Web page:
Newt Gingrich, angling for votes in Florida, recently promised that, as president, he would establish a lunar base by the end of his second term. Aside from the obvious charge that he was pandering for votes in the Sunshine State ahead of its Republican primary, most thoughtful people know that delivering on that promise is nearly impossible. Barack Obama promised, in the first year of his presidency, that unemployment would not rise above eight percent. For the past three years, it has not gotten even down to that level.
Americans are justifiably leery of political promises, whether from candidates or presidents. They have seen too many made and too few kept. The cynicism that promises generate increases the distrust of politics and politicians. We ought to abhor political promises -- except that we like to hear them. We are acknowledged political junkies -- give us a promise and, even knowing that we will be disappointed, we'll take it and ask for another hit. We thus collude in our own political dissatisfaction.
Why? As it turns out, our minds -- and those of politicians -- feed on overconfidence. We want to believe not only the promise but that the person who made it can deliver.
A recent book by Nobel-winning economist/psychologist Daniel Kahneman helps explain this. In Thinking, Fast and Slow, he shares two intriguing research studies. One, conducted by Philip Tetlock, looked at 80,000 predictions of economic and political events made by 284 pundits who earned a living based on their ability to make these forecasts. As Kahneman puts it, "The results were devastating." The pundits actually did worse than if they had just guessed with no attempt at analysis. In another study, conducted by Kahneman himself, the ability of 25 investment advisors to forecast economic trends over an eight year period was computed by looking at how their ranking (among the 25) in one year compared to their ranking in the next. Had some of the advisors been really prescient about the economic future of the investments they suggested, they would have retained high rankings year after year and this would have led to a high correlation coefficient. The results: the average correlation was 0.01.
These were knowledgeable people, as are politicians. Yet their ability to predict -- or deliver -- using their expertise was essentially no better than chance. This does not mean there were stupid or devious. It does mean that they had confidence well beyond their capabilities.
Kahneman suggests that pundits and investment advisors (and we might, by extension, add politicians) are overconfident predictors for several reasons. First, they cannot see their overconfidence as a weakness (even after they see the results!). Second, they live in a professional culture that supports their belief in their own expertise. Third, they do not see the part that luck plays in the formula: results = skill + luck. They think they can (understand and) control more than they can. Fourth, they assume intuitive skills they cannot have. Intuition is based on building patterns in an area that can be predicted and thus learned, through trial and error with clear and fairly quick feedback. For example, you can become a chess master after years of play because you see all kinds of board situations and moves, and your moves lead to results whose success or failure are immediate. But economic futures and political events are too complex, thus do not lead to clear patterns, cannot be predicted, and rarely can be tied to single actions that have clear results and immediate feedback. In short, neither Obama (nor his advisors) could possibly have understood the economy at a level sufficient to make his promise, and Gingrich cannot possibly know all the events, trends, political, economic and social forces that will come into play should he try to deliver on his lunar promise. Finally, of course, overconfidence sells. People like to hear that the impossible can get done, especially at low cost.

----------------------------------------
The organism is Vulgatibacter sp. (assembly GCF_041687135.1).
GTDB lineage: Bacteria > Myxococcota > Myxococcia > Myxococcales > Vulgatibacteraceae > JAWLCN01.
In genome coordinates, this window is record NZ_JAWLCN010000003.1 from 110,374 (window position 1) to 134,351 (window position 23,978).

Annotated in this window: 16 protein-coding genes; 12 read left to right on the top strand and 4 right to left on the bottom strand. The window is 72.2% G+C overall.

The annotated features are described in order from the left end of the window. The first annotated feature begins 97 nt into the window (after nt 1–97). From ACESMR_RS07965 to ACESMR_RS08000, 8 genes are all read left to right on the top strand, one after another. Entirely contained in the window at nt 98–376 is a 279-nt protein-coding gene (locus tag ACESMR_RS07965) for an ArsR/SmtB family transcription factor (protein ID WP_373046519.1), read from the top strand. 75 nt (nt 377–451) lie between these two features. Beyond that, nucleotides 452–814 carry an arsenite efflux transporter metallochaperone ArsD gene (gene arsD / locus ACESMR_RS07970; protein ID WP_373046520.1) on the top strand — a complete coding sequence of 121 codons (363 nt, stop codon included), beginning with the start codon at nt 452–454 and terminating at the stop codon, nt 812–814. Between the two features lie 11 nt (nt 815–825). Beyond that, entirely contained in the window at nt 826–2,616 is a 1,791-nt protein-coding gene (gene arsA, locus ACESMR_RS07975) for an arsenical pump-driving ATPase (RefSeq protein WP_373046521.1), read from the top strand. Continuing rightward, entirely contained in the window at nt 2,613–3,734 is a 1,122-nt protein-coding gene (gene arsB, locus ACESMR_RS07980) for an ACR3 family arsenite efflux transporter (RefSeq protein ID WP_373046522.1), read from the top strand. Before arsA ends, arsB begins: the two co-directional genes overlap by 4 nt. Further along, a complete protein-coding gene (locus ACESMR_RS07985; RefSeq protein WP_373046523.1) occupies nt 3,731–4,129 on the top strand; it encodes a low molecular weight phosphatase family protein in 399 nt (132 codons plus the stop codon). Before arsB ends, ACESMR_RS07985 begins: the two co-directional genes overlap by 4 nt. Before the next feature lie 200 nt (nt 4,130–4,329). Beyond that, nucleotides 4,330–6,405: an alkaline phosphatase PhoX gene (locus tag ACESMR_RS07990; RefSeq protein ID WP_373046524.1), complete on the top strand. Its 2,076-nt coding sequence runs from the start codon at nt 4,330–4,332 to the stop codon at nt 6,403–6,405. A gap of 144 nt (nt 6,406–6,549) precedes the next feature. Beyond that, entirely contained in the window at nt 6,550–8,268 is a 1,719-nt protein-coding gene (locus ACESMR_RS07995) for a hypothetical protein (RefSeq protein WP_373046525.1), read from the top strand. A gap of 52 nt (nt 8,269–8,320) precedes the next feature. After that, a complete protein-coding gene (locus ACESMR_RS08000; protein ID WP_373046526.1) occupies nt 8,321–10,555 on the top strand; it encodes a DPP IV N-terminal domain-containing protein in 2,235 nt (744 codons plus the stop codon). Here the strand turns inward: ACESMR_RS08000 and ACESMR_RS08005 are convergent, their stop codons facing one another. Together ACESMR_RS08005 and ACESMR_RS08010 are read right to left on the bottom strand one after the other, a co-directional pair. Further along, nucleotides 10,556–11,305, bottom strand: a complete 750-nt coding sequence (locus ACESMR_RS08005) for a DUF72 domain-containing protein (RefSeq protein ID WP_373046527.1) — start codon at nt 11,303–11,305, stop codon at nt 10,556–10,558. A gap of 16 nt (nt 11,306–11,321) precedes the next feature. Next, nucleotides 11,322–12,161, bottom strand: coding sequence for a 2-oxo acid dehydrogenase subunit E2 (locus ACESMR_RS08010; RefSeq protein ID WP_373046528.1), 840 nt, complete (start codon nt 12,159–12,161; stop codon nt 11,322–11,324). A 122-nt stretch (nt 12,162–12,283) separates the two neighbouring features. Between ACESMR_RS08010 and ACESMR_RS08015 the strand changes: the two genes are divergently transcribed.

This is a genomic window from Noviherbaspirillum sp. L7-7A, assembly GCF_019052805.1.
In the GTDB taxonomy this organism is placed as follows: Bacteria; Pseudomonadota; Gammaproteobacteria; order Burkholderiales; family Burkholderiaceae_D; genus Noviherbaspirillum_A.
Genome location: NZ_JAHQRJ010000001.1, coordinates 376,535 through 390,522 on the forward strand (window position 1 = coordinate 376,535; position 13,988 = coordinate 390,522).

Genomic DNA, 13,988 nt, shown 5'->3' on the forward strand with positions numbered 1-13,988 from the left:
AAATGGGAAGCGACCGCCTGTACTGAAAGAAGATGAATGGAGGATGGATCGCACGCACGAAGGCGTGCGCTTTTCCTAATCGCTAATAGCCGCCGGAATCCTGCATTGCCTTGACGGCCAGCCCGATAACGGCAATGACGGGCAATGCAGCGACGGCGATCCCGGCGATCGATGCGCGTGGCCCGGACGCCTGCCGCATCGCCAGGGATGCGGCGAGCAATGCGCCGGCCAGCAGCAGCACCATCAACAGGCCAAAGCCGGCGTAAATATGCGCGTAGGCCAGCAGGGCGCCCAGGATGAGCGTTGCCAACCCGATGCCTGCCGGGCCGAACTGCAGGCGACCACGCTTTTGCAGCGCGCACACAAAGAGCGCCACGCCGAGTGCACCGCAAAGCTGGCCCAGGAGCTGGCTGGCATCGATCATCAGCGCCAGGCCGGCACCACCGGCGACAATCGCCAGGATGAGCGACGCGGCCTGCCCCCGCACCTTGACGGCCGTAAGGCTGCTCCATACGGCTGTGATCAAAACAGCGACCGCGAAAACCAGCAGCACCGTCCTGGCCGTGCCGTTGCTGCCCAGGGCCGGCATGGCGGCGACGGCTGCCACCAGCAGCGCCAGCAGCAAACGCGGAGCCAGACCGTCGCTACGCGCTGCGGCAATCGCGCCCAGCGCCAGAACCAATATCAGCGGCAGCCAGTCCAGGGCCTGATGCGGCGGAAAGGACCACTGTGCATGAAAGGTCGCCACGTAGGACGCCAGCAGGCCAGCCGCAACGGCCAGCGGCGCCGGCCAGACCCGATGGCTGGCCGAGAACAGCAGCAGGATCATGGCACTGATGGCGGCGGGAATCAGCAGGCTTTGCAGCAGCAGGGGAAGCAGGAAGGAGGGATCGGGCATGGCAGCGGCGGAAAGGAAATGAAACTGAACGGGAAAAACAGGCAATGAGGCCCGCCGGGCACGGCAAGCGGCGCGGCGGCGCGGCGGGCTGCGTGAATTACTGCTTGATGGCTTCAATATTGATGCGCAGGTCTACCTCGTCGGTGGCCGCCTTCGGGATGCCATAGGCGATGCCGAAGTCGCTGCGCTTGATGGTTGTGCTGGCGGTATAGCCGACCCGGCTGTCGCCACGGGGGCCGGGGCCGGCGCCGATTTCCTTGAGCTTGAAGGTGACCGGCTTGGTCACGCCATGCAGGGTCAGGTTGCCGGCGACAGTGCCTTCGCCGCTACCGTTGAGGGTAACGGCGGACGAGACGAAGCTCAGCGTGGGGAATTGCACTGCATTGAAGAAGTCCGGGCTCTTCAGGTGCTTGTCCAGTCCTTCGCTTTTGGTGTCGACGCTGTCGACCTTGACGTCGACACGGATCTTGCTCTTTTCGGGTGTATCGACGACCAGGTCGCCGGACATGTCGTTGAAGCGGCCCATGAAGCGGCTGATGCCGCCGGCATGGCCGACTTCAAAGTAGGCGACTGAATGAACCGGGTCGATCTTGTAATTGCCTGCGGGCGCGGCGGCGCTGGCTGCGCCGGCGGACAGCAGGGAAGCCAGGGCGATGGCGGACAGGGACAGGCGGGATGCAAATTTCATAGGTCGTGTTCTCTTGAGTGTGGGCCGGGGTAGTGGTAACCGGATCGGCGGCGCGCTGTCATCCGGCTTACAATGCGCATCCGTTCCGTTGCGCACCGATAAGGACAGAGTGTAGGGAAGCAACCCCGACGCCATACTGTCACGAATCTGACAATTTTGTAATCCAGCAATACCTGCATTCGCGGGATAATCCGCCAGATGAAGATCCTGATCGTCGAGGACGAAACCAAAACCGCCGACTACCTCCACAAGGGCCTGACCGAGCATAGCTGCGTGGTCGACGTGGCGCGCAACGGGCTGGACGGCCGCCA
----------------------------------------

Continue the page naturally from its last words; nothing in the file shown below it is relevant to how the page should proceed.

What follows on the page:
If voters understood all of this, they might become less inviting of promises that are usually impossible to keep. If they stop demanding such promises -- or if they even question them harder, politicians might feel less compelled to make them or more honest in their statements about what they can and cannot deliver. Our skepticism about political promises illustrates that we do understand this at a subconscious level.
Next time you hear a political promise, question whether the maker can possibly understand and control events sufficiently to bring it about. That may put us all on the road to more reality and fewer illusions in politics.